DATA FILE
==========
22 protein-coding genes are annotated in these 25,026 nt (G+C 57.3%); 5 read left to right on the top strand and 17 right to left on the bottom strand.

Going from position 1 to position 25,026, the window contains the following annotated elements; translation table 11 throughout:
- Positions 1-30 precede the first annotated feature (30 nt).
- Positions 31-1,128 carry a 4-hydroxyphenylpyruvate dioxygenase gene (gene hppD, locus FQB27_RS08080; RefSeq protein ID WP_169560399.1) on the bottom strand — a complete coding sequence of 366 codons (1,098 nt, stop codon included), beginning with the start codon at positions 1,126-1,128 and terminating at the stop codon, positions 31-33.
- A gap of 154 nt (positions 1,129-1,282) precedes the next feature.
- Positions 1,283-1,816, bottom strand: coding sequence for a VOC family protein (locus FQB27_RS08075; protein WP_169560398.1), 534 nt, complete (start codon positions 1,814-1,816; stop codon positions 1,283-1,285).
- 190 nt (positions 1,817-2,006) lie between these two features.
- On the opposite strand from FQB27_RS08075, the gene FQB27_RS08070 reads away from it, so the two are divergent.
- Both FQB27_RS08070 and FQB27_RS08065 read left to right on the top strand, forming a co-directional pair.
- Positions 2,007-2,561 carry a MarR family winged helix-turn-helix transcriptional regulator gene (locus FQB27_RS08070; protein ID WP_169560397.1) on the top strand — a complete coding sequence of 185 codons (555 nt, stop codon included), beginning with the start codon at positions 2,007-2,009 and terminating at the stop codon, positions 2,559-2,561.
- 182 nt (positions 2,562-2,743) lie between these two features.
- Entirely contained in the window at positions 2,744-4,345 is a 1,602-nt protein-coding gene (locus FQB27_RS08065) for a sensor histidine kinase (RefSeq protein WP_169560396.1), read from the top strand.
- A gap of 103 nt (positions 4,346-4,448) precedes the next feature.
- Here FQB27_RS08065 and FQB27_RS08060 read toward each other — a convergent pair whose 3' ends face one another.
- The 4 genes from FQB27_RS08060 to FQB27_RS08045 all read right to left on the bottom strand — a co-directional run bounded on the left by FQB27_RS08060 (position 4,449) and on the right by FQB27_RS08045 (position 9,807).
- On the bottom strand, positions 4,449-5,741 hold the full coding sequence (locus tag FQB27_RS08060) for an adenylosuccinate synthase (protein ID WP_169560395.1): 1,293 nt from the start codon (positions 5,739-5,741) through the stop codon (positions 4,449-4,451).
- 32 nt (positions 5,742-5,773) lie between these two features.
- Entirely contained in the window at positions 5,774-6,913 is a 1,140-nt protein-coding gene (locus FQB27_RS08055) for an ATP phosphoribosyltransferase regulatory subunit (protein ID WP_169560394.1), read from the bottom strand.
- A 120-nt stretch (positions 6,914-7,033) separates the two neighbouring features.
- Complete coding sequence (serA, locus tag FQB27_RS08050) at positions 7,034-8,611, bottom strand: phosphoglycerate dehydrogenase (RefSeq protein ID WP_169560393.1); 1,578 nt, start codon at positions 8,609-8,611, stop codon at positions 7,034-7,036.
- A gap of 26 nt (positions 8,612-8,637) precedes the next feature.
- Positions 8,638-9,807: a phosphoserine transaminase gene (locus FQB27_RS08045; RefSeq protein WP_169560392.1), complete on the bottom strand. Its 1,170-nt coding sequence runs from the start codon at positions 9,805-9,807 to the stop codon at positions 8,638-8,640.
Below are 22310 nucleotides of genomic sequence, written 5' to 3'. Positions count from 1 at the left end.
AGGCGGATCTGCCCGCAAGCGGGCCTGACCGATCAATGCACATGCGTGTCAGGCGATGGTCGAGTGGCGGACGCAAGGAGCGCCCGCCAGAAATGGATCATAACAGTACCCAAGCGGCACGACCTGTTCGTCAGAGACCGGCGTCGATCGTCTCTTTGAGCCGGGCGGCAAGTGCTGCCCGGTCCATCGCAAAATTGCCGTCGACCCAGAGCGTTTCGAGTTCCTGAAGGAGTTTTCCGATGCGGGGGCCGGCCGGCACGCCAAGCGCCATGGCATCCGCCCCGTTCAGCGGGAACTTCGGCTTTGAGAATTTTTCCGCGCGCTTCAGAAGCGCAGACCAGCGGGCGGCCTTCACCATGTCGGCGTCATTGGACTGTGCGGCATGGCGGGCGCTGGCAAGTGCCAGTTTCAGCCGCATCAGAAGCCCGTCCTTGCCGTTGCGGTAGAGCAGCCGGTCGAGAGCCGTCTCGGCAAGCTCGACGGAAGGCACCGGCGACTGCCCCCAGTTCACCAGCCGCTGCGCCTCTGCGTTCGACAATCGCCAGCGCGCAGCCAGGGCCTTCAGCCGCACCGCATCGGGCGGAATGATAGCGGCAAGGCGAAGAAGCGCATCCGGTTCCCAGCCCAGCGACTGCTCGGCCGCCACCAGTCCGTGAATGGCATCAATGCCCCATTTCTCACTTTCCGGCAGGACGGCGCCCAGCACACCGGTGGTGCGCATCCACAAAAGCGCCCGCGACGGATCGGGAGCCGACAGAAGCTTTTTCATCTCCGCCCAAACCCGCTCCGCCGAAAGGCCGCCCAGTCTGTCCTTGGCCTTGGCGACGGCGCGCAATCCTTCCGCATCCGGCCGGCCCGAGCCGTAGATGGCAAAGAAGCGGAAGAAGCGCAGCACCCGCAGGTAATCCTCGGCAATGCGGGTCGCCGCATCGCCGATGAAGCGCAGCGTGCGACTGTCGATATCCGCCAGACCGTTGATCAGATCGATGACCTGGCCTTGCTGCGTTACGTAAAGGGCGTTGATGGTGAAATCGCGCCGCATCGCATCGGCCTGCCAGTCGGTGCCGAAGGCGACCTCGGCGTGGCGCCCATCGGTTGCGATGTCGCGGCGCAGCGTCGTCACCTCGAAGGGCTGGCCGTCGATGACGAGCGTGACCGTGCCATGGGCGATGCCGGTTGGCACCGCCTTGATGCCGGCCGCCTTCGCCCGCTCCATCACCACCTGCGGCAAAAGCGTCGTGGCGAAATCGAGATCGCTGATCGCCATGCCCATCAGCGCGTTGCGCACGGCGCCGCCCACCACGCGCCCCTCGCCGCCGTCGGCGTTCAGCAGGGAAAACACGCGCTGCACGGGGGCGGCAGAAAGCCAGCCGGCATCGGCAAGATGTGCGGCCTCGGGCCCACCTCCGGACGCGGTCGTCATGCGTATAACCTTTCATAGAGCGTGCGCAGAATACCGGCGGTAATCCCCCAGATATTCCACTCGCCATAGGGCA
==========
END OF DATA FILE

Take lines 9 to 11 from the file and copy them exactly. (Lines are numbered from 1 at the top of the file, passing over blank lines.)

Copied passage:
- Both FQB27_RS08070 and FQB27_RS08065 read left to right on the top strand, forming a co-directional pair.
- Positions 2,007-2,561 carry a MarR family winged helix-turn-helix transcriptional regulator gene (locus FQB27_RS08070; protein ID WP_169560397.1) on the top strand — a complete coding sequence of 185 codons (555 nt, stop codon included), beginning with the start codon at positions 2,007-2,009 and terminating at the stop codon, positions 2,559-2,561.
- 182 nt (positions 2,562-2,743) lie between these two features.